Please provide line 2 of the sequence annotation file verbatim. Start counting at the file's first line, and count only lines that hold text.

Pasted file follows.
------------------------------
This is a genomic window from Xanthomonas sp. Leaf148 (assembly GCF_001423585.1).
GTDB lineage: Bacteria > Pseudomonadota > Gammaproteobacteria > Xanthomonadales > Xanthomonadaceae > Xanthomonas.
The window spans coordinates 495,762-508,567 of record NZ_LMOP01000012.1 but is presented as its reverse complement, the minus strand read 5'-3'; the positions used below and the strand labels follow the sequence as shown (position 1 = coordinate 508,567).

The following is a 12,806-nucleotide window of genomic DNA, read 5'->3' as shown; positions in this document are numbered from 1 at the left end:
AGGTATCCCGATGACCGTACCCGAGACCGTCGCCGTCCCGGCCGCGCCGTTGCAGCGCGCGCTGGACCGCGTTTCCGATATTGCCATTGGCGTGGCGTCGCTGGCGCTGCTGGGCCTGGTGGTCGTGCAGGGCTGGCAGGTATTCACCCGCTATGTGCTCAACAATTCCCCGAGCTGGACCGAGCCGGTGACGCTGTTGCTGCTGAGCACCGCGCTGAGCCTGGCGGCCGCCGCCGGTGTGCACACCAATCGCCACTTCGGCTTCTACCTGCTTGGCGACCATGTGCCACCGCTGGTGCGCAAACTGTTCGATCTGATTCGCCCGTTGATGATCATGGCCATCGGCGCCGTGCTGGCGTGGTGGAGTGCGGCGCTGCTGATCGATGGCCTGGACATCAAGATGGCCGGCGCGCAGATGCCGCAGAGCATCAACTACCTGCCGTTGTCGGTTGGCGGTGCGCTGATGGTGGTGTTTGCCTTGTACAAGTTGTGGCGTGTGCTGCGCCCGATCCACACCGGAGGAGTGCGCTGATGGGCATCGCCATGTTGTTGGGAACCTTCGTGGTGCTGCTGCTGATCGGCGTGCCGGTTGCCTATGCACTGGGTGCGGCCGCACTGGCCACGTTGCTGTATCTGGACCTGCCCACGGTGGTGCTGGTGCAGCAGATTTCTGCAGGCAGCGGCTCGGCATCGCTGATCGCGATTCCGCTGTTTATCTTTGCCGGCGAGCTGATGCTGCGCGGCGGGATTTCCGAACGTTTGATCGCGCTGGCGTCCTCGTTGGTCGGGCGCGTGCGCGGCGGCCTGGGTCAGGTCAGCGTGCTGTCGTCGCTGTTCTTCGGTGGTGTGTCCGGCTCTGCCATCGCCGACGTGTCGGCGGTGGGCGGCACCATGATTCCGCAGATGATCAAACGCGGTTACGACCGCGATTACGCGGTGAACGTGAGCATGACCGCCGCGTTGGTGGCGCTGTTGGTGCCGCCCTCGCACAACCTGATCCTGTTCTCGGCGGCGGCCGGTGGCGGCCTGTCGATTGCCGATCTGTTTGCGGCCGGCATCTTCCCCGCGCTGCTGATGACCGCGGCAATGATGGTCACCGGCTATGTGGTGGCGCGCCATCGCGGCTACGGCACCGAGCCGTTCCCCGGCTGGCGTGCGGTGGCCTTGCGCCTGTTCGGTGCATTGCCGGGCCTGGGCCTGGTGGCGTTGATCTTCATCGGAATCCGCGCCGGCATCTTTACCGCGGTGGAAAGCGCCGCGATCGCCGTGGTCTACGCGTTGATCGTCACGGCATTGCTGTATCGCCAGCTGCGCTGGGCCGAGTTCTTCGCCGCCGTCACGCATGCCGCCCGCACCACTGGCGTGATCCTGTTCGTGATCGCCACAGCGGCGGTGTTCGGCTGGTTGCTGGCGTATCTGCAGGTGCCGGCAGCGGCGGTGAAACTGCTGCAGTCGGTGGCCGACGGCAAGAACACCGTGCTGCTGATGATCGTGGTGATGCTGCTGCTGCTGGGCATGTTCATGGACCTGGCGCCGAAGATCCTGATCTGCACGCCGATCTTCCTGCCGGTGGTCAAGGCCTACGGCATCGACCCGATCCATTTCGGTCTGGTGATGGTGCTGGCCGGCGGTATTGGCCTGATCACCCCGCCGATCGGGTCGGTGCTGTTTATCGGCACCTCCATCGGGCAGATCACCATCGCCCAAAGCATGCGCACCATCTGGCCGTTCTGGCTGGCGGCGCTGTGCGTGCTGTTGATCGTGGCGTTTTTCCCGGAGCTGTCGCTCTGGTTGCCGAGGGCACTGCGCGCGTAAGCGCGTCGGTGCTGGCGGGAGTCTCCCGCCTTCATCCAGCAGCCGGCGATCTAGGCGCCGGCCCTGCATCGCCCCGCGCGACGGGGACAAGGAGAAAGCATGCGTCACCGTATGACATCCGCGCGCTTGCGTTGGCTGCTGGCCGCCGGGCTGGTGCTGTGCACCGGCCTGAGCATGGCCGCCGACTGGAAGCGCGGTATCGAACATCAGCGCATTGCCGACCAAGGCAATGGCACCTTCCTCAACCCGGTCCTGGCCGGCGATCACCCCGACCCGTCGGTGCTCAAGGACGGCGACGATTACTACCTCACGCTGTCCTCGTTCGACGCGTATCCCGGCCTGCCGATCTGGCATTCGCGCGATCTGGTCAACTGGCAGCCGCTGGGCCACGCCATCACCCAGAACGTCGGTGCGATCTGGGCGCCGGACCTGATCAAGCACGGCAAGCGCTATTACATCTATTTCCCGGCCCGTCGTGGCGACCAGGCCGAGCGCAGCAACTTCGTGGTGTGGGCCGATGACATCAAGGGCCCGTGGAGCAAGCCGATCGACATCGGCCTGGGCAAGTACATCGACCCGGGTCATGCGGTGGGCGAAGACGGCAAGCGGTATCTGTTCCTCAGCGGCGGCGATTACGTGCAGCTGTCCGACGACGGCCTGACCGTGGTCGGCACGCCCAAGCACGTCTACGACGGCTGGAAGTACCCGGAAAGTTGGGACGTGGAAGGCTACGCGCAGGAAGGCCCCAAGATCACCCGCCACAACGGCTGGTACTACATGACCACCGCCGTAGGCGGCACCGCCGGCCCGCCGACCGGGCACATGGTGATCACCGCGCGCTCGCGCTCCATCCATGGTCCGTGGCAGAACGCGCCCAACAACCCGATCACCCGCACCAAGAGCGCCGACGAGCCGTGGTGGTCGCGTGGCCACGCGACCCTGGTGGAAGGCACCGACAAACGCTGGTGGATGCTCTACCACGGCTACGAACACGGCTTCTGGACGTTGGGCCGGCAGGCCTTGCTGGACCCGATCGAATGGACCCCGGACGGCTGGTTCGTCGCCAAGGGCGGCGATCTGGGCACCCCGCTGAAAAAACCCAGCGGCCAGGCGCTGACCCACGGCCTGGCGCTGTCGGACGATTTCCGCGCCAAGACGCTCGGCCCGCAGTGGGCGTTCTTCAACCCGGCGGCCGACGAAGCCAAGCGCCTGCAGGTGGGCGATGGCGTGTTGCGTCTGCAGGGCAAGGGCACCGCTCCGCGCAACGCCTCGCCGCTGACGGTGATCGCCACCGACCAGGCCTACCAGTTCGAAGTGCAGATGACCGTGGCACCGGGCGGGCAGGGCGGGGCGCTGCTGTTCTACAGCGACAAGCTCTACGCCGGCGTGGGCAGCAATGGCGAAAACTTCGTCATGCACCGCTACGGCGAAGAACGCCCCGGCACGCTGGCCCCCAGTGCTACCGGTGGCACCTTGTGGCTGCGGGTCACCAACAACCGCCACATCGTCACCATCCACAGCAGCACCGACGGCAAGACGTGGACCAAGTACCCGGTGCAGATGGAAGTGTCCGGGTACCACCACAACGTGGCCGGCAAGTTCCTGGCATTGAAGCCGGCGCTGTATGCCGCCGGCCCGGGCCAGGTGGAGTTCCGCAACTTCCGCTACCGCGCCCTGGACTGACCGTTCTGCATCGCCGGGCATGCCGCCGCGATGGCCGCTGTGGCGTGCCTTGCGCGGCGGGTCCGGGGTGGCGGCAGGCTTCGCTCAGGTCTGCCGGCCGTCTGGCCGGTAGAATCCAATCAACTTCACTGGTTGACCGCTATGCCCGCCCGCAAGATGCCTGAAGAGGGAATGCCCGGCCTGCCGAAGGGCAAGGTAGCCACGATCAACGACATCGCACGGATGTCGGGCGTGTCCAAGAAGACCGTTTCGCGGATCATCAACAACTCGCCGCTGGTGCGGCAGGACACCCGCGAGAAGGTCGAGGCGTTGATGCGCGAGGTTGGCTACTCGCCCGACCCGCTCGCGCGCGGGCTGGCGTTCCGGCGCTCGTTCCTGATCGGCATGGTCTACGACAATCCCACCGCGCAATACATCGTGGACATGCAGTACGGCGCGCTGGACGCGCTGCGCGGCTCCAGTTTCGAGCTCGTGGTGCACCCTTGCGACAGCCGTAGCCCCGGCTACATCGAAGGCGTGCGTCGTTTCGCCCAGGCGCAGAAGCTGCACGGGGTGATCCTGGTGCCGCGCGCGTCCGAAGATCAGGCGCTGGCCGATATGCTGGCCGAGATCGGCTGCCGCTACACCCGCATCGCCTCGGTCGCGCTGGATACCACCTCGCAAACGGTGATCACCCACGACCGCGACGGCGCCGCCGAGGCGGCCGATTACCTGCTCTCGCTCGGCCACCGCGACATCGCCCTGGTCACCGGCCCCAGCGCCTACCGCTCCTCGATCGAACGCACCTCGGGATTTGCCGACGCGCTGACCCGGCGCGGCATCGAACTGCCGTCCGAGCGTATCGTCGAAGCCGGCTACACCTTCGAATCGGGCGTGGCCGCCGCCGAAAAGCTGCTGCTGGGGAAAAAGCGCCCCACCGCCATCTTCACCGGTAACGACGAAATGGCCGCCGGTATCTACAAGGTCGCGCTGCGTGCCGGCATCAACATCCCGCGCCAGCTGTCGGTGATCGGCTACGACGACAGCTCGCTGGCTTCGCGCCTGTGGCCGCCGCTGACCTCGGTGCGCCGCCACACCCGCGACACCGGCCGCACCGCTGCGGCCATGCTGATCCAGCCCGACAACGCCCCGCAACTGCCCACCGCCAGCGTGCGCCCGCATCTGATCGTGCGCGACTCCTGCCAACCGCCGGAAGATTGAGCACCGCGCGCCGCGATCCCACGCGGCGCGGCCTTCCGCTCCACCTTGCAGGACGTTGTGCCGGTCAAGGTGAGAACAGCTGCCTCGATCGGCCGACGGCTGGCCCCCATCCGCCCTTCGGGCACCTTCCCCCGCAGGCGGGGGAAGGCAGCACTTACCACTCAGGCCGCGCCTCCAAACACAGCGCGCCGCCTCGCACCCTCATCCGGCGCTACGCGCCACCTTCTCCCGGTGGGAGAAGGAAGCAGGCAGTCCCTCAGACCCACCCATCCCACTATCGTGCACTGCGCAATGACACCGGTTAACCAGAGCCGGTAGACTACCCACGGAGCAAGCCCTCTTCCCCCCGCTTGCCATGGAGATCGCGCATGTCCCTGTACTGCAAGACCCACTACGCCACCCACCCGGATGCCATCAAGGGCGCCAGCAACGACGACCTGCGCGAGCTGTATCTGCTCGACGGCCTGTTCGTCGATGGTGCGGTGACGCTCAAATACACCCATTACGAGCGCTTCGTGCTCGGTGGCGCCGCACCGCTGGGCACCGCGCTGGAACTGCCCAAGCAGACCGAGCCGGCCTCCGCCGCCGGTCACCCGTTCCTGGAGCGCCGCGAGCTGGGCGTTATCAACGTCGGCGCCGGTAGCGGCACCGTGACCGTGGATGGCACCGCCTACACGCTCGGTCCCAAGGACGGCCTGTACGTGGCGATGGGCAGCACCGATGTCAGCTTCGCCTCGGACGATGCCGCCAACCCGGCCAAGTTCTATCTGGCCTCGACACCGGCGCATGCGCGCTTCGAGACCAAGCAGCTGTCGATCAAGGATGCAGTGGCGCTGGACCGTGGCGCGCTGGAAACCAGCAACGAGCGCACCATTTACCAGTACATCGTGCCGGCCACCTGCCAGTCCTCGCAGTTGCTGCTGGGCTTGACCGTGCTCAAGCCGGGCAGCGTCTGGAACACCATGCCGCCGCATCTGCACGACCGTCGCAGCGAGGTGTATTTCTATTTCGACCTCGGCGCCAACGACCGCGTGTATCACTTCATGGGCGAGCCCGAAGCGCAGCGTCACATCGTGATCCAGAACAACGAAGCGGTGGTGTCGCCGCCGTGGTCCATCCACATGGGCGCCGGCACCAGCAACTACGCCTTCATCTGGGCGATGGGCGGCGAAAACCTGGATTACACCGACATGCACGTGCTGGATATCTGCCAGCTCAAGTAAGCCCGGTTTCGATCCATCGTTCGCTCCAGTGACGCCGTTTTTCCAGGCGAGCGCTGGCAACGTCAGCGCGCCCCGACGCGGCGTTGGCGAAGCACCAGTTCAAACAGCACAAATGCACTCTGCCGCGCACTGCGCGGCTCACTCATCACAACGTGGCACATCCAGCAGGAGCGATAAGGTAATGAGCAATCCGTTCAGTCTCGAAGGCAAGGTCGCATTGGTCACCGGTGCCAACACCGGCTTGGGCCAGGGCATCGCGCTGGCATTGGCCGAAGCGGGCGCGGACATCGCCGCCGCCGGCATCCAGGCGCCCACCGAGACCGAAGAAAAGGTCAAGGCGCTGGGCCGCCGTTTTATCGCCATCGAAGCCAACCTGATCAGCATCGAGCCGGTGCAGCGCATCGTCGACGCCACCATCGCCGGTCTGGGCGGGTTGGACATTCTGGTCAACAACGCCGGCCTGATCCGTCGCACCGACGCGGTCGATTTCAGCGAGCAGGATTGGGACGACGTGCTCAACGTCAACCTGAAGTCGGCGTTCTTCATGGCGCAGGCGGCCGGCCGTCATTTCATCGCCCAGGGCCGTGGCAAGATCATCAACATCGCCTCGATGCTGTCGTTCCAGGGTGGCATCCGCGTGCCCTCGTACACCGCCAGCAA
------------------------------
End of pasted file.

GTDB lineage: Bacteria > Pseudomonadota > Gammaproteobacteria > Xanthomonadales > Xanthomonadaceae > Xanthomonas.